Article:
Dr Adrian Davis
Top line: Research suggests that the most pronounced difference in negotiating multi-sectoral evidence on transport and health is a preference by transport specialists for what has been done previously, and for systematic evidence synthesis by public health specialists.
For the prevention and control of chronic diseases, two strategies are frequently highlighted: that public health should be evidence based, and that it should develop a multi-sectoral approach. At the end of a study of the health impacts of the Cambridge guided busway, researchers used a knowledge exchange forum to explore how stake-holders assessed, negotiated and intended to apply multi-sectoral evidence in policy and practice at the intersection of transport and health. 1 The researchers aimed to better understand knowledge exchange challenges, and with working in multi-sectoral remits.
There appears to be limited evidence for the effectiveness of “evidence-based knowledge exchange” and its underlying mechanisms, and little progress in effecting successful knowledge exchange. It may be that many studies have shown little understanding of the “realpolitik of ‘getting evidence into practice’”, and that what is needed is to understand the context and complexity of evidence use in detail. Multi-sectoral evidence – produced by a variety of disciplines with multiple methods and research designs – is discussed in similar ways. While there might be established ways of judging evidence for its rigour and strength within health/medicine, an increasingly outwardly looking field that embraces evidence from other sectors and disciplines has a much more challenging task at hand. Yet, public health strategies, which cut across sectors such as urban planning, must get to grips with the type of evidence that is produced.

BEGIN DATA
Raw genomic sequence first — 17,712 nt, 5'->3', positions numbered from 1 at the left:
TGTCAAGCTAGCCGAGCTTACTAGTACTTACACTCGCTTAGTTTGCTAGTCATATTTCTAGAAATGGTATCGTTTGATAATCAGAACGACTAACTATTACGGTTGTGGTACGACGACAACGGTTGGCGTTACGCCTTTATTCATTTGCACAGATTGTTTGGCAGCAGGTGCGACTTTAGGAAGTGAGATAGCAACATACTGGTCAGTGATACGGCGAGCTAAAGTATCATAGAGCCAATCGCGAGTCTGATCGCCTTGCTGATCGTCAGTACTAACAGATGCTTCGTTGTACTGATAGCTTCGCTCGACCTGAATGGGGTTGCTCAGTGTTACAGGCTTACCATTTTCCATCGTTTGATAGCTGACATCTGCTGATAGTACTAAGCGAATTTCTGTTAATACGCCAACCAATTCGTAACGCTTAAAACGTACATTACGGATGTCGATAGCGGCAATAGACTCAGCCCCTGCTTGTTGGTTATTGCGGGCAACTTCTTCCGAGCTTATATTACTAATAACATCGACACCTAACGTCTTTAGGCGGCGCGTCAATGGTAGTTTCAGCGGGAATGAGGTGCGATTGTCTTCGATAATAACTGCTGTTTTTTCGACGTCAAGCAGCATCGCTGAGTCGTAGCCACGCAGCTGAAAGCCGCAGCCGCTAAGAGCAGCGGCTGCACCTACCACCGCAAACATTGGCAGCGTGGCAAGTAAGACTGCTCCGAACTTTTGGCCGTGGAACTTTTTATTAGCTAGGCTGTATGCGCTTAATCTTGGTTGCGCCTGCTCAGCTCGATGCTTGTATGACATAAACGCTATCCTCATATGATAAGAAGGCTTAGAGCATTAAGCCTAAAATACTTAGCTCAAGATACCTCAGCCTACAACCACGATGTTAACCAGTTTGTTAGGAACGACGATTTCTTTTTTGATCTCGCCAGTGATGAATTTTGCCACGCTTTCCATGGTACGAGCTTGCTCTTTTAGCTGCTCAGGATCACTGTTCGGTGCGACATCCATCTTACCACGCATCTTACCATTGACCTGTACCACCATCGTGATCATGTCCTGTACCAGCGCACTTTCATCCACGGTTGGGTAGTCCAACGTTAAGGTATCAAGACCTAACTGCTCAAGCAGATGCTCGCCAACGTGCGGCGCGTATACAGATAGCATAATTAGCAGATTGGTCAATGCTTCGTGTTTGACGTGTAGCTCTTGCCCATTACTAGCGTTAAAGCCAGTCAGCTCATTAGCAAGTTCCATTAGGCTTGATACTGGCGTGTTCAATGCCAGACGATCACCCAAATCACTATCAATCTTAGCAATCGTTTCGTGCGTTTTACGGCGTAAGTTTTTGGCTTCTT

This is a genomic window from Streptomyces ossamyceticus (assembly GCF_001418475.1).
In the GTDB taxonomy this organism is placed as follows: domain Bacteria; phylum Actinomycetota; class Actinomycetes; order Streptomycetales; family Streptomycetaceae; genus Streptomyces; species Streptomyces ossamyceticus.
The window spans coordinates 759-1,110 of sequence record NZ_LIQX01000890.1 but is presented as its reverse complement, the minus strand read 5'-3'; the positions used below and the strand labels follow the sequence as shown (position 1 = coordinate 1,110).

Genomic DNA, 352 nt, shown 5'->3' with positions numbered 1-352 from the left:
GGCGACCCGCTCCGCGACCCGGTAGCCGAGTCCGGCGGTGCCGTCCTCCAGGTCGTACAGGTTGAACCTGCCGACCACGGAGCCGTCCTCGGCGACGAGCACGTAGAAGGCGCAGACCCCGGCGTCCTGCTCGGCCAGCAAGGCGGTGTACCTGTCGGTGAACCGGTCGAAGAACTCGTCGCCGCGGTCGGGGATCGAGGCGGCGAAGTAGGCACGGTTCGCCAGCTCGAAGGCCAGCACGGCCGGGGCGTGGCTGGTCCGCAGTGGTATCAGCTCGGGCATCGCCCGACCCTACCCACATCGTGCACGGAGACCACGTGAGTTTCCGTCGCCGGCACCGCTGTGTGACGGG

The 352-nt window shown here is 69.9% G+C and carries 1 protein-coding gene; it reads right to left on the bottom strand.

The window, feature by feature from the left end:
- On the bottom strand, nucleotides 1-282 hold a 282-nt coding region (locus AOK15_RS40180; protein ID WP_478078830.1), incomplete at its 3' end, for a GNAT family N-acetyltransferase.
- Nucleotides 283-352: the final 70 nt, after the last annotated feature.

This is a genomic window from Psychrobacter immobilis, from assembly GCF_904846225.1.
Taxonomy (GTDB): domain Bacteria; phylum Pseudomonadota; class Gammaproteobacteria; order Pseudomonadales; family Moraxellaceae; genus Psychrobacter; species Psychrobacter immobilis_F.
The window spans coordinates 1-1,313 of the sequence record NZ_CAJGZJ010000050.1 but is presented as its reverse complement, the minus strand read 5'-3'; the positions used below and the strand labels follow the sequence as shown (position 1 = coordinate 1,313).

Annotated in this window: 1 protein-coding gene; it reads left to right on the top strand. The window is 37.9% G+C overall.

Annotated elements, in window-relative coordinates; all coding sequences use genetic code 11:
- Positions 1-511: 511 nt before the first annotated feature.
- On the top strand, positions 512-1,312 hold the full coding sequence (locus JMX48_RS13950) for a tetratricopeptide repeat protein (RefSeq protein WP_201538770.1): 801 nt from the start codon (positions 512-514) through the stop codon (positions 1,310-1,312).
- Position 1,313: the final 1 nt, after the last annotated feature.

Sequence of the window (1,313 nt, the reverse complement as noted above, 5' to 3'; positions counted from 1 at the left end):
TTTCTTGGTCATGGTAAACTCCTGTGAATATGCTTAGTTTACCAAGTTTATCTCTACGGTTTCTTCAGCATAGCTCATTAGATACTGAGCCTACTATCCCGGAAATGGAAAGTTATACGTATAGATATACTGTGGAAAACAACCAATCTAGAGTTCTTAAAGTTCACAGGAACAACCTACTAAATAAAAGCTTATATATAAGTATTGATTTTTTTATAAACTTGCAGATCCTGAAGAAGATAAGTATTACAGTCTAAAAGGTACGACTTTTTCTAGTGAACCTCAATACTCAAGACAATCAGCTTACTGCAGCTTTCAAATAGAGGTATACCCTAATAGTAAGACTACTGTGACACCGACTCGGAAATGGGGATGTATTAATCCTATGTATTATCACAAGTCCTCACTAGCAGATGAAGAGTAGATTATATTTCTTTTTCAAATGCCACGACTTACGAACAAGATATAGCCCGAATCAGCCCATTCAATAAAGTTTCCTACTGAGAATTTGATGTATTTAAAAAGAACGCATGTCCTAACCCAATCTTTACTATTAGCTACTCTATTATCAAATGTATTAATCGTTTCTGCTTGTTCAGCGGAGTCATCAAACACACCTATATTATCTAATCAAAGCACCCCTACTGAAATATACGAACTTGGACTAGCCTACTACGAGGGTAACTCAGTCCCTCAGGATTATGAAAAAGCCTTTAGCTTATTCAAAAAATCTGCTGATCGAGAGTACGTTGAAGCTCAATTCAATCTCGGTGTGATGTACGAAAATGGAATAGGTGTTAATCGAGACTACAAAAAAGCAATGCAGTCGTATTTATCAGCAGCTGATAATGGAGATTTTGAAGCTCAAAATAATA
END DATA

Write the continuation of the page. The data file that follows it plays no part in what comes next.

Researchers aimed to explore and capture the complexity of a multi-sectoral evidence approach through interactive events and semi-structured interviews with a range of actors engaged in the Busway project. Public health policymakers explained that in the absence of shared budgets, a “health benefit” business case was often too readily considered a clear responsibility for the health budget. They also saw a danger in considering health as a pure “add-on” to other priorities and benefits such as economic growth, because “add-ons” were vulnerable in a time of budget cuts. Moreover, ‘evidence’ was a source of tension. Health colleagues were used to the notion of evidence synthesis and the status accorded to evidence, guided by an “evidence hierarchy”.2 In contrast, transport colleagues were more interested in precedence – whether something had been done before and “worked” elsewhere.
Participants discussed the challenge of “not knowing enough” as a common, manageable experience for decision-makers but also as a weakness for lobbying them convincingly. From a research perspective, this was debated in terms of a shift from “evidence-based” to “evidence-informed” practice in public health. This was echoed by suggestions that while practitioners and policymakers might be quite experienced and familiar with the notion of “evidence-informed” practice, researchers might need to be more confident in conveying the “best available” evidence. It was also noted that knowledge brokers and generalists could help bridge this gap between research and practice, and some participants attempted to fulfil this role themselves.
1 Guell, C., Mackett, R., Ogilvie, D. 2017 Negotiating multisectoral evidence: a qualitative study of knowledge exchange at the intersection of transport and public health, BMC Public Health, 17:17.
2 See https://travelwest.info/project/ee-3-the-evidence-hierarchy